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Entrepreneur In The Kremlin (Int'l Edition)


International -- European Business: RUSSIA

ENTREPRENEUR IN THE KREMLIN (int'l edition)

New economic czar Potanin gives business an inside track

Throughout 1995, Russia's financiers and entrepreneurs made a mighty push to get their views known inside the government of President Boris N. Yeltsin. To lobby their case on everything from privatization to monetary policy to banking reform, they frequently turned to their most persuasive and well-connected colleague: Vladimir Potanin, president of Oneximbank, the largest private bank in the country.

Now, the 35-year-old Potanin has a chance to push the business agenda from inside the Kremlin. Last month, he joined Yeltsin's government, the first of Russia's successful young capitalists to be appointed to a top post. As one of three First Deputy Prime Ministers and the government's chief economic policymaker, he is likely to ensure that Russian banks and their industrial partners gain in power and wealth. Although he has yet to unveil a detailed reform plan for Yeltsin's second term, Potanin is known to favor such pro-business measures as corporate tax cuts, legal protections for shareholders, and the creation of a stable investment environment (table). Says Mikhail B. Khodorkovsky, founder of Menatep Group, a conglomerate competing with Oneximbank: "Potanin is one of us. He understands what we can do and what we need."

Some key decisions have already gone Big Business' way, a sign that Potanin has been working behind the scenes. On Sept. 1, for example, the government had the option of reclaiming shares of lucrative assets it had sold to banks such as Oneximbank, Menatep, and others last year. The "loans for shares" scheme, which Potanin had lobbied the government to undertake, sparked controversy because banks paid little for stakes in oil fields and metals companies through auctions they managed themselves.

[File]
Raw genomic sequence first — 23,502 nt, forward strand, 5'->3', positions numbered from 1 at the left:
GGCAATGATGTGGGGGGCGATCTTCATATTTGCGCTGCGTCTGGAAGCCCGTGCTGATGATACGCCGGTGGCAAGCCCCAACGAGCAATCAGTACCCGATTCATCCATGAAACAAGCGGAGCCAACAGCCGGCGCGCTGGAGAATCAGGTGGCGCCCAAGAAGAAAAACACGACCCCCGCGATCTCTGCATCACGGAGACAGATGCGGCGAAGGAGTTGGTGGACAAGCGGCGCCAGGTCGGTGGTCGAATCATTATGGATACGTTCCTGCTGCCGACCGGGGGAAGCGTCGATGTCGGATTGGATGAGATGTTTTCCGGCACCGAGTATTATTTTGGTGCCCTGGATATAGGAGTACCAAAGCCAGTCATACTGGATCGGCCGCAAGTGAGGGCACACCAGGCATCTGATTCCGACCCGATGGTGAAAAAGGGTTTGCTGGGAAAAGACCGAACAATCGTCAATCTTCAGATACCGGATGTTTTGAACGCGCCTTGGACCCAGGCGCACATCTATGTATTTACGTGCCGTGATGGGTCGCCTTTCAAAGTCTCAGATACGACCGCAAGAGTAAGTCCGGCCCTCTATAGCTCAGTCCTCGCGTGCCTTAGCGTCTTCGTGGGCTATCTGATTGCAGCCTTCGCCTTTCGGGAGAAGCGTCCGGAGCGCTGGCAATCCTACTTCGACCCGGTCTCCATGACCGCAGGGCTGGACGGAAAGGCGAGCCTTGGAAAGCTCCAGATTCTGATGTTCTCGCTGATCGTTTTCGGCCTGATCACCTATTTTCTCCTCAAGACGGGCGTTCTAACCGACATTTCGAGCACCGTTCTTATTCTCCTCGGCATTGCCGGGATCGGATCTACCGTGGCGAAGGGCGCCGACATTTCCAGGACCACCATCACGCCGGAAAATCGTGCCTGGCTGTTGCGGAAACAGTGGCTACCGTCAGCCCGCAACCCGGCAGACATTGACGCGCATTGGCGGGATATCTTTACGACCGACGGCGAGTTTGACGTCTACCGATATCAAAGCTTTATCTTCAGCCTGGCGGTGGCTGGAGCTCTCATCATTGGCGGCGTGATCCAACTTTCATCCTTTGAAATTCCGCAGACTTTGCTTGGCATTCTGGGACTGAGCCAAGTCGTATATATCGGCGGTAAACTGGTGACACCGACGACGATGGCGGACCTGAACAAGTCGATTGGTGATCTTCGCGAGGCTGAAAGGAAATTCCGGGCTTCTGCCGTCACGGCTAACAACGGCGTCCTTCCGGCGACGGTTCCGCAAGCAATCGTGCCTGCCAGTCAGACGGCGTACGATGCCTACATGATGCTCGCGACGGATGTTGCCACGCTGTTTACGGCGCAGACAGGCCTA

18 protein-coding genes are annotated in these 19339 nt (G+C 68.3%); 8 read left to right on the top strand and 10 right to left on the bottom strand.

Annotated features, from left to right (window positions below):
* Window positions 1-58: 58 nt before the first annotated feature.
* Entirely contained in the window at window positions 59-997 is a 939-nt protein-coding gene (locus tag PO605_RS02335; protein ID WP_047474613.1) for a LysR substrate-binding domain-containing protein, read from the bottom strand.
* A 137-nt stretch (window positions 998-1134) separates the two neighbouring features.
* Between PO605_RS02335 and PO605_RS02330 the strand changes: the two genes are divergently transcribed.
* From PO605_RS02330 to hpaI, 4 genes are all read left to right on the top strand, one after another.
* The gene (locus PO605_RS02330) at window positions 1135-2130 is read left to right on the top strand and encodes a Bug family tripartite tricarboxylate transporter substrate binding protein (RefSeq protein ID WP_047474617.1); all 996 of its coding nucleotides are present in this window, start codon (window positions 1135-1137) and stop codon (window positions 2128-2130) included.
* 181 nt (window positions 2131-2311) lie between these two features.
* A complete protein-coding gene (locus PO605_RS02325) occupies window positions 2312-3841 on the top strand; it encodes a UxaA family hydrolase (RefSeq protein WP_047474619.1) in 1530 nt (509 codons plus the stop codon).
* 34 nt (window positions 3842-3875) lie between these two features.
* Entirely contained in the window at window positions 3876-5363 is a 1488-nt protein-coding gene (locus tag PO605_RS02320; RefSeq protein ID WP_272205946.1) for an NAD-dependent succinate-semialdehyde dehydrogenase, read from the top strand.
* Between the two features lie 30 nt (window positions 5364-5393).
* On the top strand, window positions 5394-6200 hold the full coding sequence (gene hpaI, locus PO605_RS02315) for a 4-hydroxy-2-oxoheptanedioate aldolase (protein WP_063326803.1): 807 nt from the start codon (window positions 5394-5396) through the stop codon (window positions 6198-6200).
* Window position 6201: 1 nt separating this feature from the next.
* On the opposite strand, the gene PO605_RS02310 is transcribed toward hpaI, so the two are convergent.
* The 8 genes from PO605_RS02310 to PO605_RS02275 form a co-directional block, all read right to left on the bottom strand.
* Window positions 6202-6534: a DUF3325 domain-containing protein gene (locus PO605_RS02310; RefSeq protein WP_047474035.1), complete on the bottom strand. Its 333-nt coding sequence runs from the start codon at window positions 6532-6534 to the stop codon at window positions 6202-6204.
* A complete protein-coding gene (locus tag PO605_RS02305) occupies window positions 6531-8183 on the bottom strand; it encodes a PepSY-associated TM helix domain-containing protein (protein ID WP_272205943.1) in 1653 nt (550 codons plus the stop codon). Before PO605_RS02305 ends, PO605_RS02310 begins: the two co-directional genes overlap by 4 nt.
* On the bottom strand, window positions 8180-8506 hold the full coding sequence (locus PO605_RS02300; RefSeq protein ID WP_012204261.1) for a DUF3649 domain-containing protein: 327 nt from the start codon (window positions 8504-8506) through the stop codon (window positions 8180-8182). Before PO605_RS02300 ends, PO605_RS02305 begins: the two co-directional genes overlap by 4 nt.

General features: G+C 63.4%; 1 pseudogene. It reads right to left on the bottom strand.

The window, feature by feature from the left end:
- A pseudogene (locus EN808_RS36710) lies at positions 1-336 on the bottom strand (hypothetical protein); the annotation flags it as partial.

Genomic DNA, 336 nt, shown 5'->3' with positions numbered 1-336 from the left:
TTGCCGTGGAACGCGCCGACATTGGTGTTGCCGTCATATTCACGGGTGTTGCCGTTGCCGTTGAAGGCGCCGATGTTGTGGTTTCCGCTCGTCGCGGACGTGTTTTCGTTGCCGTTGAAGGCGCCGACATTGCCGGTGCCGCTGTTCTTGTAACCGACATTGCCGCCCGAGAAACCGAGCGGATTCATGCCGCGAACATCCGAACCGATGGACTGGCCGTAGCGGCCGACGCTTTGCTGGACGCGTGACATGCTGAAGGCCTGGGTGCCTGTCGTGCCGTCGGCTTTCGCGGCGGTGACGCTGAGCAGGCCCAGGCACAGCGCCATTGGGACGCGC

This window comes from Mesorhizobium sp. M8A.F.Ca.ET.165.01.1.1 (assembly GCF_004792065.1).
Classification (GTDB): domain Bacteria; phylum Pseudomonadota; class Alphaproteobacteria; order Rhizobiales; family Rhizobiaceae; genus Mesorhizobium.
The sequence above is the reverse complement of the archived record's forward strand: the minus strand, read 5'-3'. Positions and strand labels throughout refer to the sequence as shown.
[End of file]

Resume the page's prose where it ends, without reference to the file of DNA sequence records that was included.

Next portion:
SWEETHEART. But the government let the Sept. 1 deadline pass, so now the banks are free to use their stakes as cornerstones in building financial-industrial empires. Oneximbank got an extra treat: One of its holdings, Norilsk Nickel, was granted $1 billion in tax breaks.

The first postelection privatizations seem tailor-made for insiders, too. Take the Sept. 12 tender for 34% of oil holding company Sidanko. The government's rules require the winner to bid a minimum of $20.8 million and invest $62.5 million into the company. On top of that, the winner must transfer 13% of the shares of Chernogorneft, a Sidanko unit, to the parent company. That virtually guarantees that Oneximbank will win the tender, since it's the only bidder owning the required Chernogorneft shares.

It looks like a sweetheart deal, too. The government has effectively valued the company at $344 million, while Sidanko's pretax profits last year were $482 million. Oneximbank already controls 51% of the company.